Often times during the Olympics, we attempt to look beyond the medals for the best stories.
Well, with more than a week still remaining in Sochi, American Joss Christensen has already wrapped up both: a gold medal in the inaugural men's ski slopestyle event and undoubtedly the best story to come out of the 2014 Winter Games.
To better understand Christensen's unbelievable tale, we first need to rewind a little bit.
Last August, the 22-year-old flew to New Zealand for an important World Cup event that would help him qualify for the U.S. Olympic team. But just three days before the event started, he received word that his father, J.D., had passed away, and he immediately rushed home to Park City, Utah.
"He had to bail on the event and come home and he wasn't sure he'd even be able to make the team," teammate Gus Kenworthy said, via ESPN.com's Alyssa Roenigk.
The passing of his father, who dealt with a heart problem his entire life but never wavered in his support for his son, only made Joss work harder.
He eventually won the last qualifier in Park City—the place his father was drawn to by the ski slopes more than 40 years ago, according to the Washington Post's Rick Maese—and climbed to fourth in the qualifying standings.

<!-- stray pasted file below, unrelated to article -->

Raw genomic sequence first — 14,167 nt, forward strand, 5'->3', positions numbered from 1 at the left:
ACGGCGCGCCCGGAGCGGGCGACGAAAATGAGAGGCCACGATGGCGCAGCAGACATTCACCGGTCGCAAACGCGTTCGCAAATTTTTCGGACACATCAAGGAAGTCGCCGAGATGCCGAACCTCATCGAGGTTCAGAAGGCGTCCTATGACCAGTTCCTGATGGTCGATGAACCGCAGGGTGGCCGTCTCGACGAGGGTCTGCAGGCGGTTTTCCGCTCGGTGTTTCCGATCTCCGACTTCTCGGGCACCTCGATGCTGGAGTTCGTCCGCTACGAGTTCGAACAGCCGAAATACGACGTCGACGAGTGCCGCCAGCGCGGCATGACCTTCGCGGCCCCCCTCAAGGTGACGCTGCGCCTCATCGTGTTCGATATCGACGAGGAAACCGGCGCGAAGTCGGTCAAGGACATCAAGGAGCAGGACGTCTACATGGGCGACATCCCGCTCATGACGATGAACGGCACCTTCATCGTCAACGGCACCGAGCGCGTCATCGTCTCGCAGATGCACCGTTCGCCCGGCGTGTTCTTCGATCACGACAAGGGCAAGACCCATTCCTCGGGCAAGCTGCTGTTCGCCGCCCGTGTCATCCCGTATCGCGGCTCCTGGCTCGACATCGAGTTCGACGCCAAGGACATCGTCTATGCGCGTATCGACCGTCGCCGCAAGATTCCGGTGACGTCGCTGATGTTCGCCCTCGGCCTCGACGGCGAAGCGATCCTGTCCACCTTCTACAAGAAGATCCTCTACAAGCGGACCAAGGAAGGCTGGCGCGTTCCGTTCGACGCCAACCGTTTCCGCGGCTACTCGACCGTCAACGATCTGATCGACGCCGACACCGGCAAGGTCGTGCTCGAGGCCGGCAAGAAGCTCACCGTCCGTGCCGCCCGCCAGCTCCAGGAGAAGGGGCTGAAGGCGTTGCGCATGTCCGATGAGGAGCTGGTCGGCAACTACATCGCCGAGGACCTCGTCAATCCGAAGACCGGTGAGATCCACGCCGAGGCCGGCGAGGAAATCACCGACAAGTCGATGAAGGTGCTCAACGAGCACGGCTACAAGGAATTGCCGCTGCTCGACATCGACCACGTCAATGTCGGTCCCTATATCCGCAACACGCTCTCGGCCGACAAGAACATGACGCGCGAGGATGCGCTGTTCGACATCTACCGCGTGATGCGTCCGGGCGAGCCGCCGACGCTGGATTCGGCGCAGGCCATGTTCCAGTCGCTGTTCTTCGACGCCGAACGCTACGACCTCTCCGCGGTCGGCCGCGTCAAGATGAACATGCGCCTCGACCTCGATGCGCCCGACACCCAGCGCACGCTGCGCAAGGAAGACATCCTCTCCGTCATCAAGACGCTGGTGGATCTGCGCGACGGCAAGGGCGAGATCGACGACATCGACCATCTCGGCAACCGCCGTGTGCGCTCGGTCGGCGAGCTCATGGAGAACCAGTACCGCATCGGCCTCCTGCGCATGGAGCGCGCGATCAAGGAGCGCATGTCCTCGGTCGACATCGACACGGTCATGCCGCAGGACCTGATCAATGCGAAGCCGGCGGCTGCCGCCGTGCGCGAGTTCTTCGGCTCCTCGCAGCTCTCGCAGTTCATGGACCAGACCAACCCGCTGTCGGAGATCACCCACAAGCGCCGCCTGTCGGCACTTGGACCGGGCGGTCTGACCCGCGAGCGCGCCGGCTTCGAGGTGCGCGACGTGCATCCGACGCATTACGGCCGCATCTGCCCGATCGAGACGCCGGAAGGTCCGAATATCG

Still, many believed that the last discretionary choice for Team USA—four skiers were named to the slopestyle team—should go to Tom Wallisch, who took gold at the 2012 X-Games and the 2013 World Championships but struggled to seventh in qualifying.
Nevertheless, Christensen was picked, a decision that, according to his mom, put him in an awkward spot, via Roenigk:
"It was a really awkward situation and hard on Joss," Debbie Christensen said. "He looks up to Tom as a role model. And Tom was really gracious. His fans didn't know [Tom] was injured."
It was later revealed that Wallisch was dealing with a torn ACL, but while that helped take some of the controversy out of the decision, it only helped reinforce the belief that Christensen's selection to Team USA was undeserving.
That's clearly not the case anymore, as Christensen landed the only switch triple cork 1260 of the competition, put together a brilliant 95.80 on his first finals run and finished on top of the podium with two compatriots by his side.
And with his mom, who was sent to Russia thanks to a fundraiser put on by her late husband's friends, looking on, there weren't many dry eyes to be found.
Nearly six months ago, Joss Christensen's father died. But after a roller-coaster of emotions and events that proved to be more gripping than any hair-rising slopestyle course could ever be, he is now a gold medalist:
After his emotional win, he talked about making his father proud, via Roenigk:
I hope I made my father proud today. He's been supporting me from day one through all the injuries, which I know scare parents a lot. He always supported me and he never said 'stop.' I wish he was here. But I hope he's looking down and smiling. I hope I made him proud. I did it for him.
J.D. is undoubtedly proud. Him, and the rest of the country.